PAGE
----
Especially disappointing was Russ Feingold’s position on this. Most of the readers of my diaries probably know I’m a big fan of Feingold. He’s up for reelection and maybe he thought it important to be a hawk on the deficit. But I doubt this will go over well with senior citizens in Wisconsin.

In fact, Feingold had just a few days earlier, on Friday, February 26th, held one of his famous "listening sessions" with his Wisconsin constituents in the tiny town of Park Falls, Wisconsin, where he answered questions from an estimated 30 voters. According to a local newspaper/website account, several of the comments came from disappointed seniors and Feingold attempted to mollify them with words and promises that seem to be quite different from his vote:

The next speaker was one of several senior citizens who were concerned because the Social Security Administration had deemed that there would be no increase in benefits because there had not been any inflation during the year 2009.

Some seniors noted that they had gotten a 5.8% increase the year before, but never had they gotten zero.

Feingold agreed that the lack of an increase for those on social security just doesn’t reflect reality.

“I think this is very unfortunate,” he said. “This does not really indicate what people’s costs are and I would like to put this in a bill which would review this very thing.”

Feingold said he did not want to debate this in Congress “because then nothing will ever get done; we need to move faster than that.”

Several seniors noted that the cost of eggs, milk and almost all other staples have gone up and they couldn’t imagine that there had been no inflation in 2009.

…Geraldine Schmidt said that because her husband passed away, she has lost his social security benefits — even though he paid into the program for all of his life.

“So, now I discover that I am living on the poverty level and this year with no increase in the COLA (cost of living adjustment) what do I do? I am really sure that the cost of bread and butter has gone up so how can they say those on social security should not get any increase at all. The COLA helps this program work and I don’t know why they want to destroy that.”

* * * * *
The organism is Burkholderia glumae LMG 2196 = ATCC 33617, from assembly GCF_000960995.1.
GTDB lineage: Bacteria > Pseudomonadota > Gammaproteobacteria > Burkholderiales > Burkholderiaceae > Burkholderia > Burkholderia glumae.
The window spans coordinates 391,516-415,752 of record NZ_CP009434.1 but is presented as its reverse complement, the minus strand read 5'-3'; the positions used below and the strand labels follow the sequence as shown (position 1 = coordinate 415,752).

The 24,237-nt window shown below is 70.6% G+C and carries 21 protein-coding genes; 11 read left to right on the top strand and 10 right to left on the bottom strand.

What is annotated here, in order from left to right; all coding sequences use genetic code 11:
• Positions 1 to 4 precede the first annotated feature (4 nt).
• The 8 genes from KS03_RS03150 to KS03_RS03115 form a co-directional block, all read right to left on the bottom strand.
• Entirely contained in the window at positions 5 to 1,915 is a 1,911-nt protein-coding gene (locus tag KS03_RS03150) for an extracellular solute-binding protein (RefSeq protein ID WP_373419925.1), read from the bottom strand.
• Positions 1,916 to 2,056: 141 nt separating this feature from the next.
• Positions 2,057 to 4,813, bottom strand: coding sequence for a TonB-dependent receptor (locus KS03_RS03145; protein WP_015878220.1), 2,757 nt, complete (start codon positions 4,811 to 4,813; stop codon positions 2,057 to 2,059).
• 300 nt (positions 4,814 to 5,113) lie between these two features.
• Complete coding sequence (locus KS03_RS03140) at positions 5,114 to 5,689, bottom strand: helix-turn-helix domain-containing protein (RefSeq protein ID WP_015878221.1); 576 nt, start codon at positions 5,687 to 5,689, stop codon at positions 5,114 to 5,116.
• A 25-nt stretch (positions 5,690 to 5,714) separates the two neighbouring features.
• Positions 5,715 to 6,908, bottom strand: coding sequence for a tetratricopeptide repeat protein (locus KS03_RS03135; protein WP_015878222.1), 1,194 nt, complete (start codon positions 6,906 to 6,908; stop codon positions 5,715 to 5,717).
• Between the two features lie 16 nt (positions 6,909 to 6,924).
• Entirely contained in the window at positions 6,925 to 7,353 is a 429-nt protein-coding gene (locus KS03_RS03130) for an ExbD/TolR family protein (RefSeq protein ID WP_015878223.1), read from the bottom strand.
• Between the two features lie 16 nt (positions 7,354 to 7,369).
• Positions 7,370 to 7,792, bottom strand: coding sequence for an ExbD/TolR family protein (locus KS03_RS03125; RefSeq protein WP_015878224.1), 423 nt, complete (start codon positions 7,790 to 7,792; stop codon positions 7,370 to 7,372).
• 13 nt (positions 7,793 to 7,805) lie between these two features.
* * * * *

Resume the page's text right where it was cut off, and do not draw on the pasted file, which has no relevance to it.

Feingold said that he hopes a Social Security fix will be coming in a broader bill.

Perhaps the good Senator will join us here to set the record straight and explain his vote?

Here is more official information from the Senate on this:

U.S. Senate Roll Call Votes 111th Congress – 2nd Session

as compiled through Senate LIS by the Senate Bill Clerk under the direction of the Secretary of the Senate

Vote Summary

Question: On the Motion (Motion to Waive Sec. 403(a) of S.Con.Res. 13, 111th Congress, re: Sanders Amdt. No. 3353 As Modified )
Vote Number: 36 Vote Date: March 3, 2010, 06:28 PM
Required For Majority: 3/5 Vote Result: Motion Rejected
Amendment Number: S.Amdt. 3353 to S.Amdt. 3336 to H.R. 4213 (Tax Extenders Act of 2009)
Statement of Purpose: To provide an emergency benefit of $250 to seniors, veterans, and persons with disabilities in 2010 to compensate for the lack of cost-of-living adjustment for such year, and for other purposes.
Vote Counts: YEAs 47
NAYs 50
Not Voting 3
Vote Summary By Senator Name By Vote Position By Home State

Alphabetical by Senator Name
Akaka (D-HI), Yea
Alexander (R-TN), Nay
Barrasso (R-WY), Nay